Helmos Observatory - "Aristarchos" 2.3m telescope
Helmos Observatory is situated on "Neraidorachi", a mountaintop of the Helmos mountain chain in the Peloponnese. The site is 2340 m above sea level, 220 km southwest of Athens, and is one of the darkest places in continental Europe. Helmos Observatory hosts the "Aristarchos" telescope, an optical telescope designed and manufactured by the german company Carl Zeiss GmbH. The main characteristic of this telescope is its 2.3 m mirror which, combined with the super-sensitive detectors that the telescope is equipped with and the good atmospheric conditions of the site, makes it a very valuable tool for observing astronomical objects, even very faint and very distant objects located in the outskirts of the Universe. More information on the telescope and the site can be found here.
Kryoneri Observatory (established in 1972) is located in the district of Corinth in the northern Peloponnese at the top of mount Kyllini, close to Kryoneri village. It is equipped with a 1.2 m Cassegrain reflector telescope manufactured and installed in 1975 by the British company Grubb Parsons Co., Newcastle. It is one of the largest telescopes in Greece, with many successful scientific observations during its long operation (scientific observations started in 1975). In 2016, the telescope was upgraded in the framework of the ESA program NELIOTA, to monitor the lunar surface for impacts of near-earth objects. More information on the telescope and the site can be found here.
The historic Newall 62.5 cm refractor is located at the Visitor Center in Penteli. The telescope was commissioned by Robert Stirling Newall (1812-1889), a wealthy Scottish engineer and amateur astronomer for his private observatory at Ferndene (Gateshead). In 1890 the telescope was donated to the University of Cambridge. In 1957 it was donated to the National Observatory of Athens. The telescope is now used as the main observational and public outreach facility of the Visitor Center.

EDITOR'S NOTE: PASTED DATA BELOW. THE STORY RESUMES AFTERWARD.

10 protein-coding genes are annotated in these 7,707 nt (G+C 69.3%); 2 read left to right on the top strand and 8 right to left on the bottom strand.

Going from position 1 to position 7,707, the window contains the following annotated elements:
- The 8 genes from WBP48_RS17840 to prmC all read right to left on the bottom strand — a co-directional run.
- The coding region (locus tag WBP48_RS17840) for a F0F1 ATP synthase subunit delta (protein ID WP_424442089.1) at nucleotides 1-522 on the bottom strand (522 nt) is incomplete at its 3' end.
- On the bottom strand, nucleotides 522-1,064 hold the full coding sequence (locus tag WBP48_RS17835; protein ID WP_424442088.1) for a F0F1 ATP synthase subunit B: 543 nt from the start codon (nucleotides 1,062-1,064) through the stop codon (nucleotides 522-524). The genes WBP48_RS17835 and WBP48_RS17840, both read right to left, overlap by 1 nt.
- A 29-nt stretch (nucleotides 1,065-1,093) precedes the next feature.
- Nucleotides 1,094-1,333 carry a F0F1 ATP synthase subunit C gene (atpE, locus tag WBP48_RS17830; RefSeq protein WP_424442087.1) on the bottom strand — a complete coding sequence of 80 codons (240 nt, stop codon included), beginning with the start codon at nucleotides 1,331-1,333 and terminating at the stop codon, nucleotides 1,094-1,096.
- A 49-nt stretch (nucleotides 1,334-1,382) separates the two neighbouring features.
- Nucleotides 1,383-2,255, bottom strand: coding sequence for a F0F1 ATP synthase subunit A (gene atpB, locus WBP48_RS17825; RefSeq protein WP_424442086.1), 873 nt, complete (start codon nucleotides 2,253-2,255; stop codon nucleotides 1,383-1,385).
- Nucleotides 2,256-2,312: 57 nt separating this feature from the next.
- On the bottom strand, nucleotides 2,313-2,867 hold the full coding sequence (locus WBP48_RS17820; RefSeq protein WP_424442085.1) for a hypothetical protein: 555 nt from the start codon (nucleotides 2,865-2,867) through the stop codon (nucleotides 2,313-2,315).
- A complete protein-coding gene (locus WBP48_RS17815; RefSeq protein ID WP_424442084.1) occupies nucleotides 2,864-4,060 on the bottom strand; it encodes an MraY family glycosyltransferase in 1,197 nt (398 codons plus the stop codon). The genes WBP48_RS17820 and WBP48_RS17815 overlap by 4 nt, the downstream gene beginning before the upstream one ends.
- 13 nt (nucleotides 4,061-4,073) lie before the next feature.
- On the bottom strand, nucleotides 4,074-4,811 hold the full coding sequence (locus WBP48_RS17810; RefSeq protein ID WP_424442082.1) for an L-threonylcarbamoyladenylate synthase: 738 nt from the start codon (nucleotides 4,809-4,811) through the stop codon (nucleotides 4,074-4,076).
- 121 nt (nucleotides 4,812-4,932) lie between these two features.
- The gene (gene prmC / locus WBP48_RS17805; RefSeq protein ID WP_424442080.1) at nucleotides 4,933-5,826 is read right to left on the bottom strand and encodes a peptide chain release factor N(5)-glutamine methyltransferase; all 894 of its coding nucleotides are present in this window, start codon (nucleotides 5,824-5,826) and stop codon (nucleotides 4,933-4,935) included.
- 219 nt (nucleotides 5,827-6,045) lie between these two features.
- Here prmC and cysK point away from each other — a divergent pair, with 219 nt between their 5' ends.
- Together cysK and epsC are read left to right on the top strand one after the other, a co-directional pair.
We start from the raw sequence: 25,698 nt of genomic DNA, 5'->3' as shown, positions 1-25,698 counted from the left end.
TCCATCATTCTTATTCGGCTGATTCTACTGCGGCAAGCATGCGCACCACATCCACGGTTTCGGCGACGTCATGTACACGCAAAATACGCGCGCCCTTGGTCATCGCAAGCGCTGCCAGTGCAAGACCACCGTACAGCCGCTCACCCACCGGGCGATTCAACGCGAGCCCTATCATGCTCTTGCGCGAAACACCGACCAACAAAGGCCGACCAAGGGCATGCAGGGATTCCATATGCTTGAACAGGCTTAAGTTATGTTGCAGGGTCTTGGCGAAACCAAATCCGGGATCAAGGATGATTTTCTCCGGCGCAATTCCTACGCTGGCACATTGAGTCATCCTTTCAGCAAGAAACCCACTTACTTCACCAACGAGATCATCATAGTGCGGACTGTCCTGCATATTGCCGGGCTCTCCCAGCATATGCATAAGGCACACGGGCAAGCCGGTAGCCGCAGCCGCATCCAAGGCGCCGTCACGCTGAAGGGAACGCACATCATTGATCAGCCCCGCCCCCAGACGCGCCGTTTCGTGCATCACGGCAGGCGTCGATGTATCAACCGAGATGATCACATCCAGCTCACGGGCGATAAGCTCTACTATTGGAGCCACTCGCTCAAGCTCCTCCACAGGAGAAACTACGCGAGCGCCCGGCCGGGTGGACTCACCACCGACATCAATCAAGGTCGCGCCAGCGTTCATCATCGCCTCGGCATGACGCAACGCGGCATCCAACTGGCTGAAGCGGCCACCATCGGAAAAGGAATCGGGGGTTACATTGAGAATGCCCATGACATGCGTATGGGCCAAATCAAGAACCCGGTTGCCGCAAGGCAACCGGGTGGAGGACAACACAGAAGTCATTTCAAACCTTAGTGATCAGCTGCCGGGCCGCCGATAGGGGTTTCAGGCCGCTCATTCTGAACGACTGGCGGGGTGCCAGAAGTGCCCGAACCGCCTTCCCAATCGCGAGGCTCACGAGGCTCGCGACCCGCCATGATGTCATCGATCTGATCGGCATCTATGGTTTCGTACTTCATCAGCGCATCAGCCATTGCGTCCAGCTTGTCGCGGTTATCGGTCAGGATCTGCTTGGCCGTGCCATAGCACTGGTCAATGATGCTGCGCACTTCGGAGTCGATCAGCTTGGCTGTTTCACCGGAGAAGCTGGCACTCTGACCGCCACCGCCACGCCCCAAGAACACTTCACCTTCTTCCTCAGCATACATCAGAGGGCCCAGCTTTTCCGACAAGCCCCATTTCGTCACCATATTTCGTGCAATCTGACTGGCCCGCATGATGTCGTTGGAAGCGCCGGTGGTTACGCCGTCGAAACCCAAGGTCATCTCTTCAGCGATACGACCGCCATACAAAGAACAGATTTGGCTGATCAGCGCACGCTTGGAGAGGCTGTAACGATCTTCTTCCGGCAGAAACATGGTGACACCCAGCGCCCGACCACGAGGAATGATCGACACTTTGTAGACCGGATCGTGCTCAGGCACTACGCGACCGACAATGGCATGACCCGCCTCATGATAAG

The Doridis telescope was built in 1902 and remained as the largest telescope of Greece for 57 years. The telescope is named after the benefactor Dimitrios Doridis, who financed its construction. It is a refractor with double achromatic lenses of 40cm diameter and has 5m focal length. Its tube is mounted on a so-called German-type equatorial mounting and it is house in a new dome not far from the Sinas building. The Doridis refractor was extensively used for observations of planets, comets, and the moon, as well as for astrometry and photometry of variable stars. Currently, the telescope is used for the purposes of education and public outreach.
Optics and Electronics Laboratories
The Optics and Electronics Laboratories began their operation in
mid-2006 at the premises of IAASARS in Penteli. Both labs are
equipped with all the necessary equipment (two optical tables with
special isolator legs for removing vibrations, calibration lamps, laser
equipment, etc.) in order to support the operation and maintenance of
the 2.3m "Aristarchos" telescope. In particular, laboratory tests of
scientific instruments which will be placed on the telescope, work that
needs to be made before scientific instruments settle to the telescope
and during their use when needed, measurements of the filters, CCD
cameras and calibration lamps, installation of special computer programs
to be used at the telescope or in specific instruments, design and
manufacture of opto-electronic components for spectrometers and
calibration systems in astronomical instruments. Also, making vacuum in
CCD cameras using special pumps at regular intervals. In both labs we
also perform, the design, manufacture and testing of new scientific
instruments as well as the design and testing of steel sections
supporting scientific instruments. Finally, we develop and upgrade
operating systems for astronomical instruments.
The Athens Digisonde Portable Sounder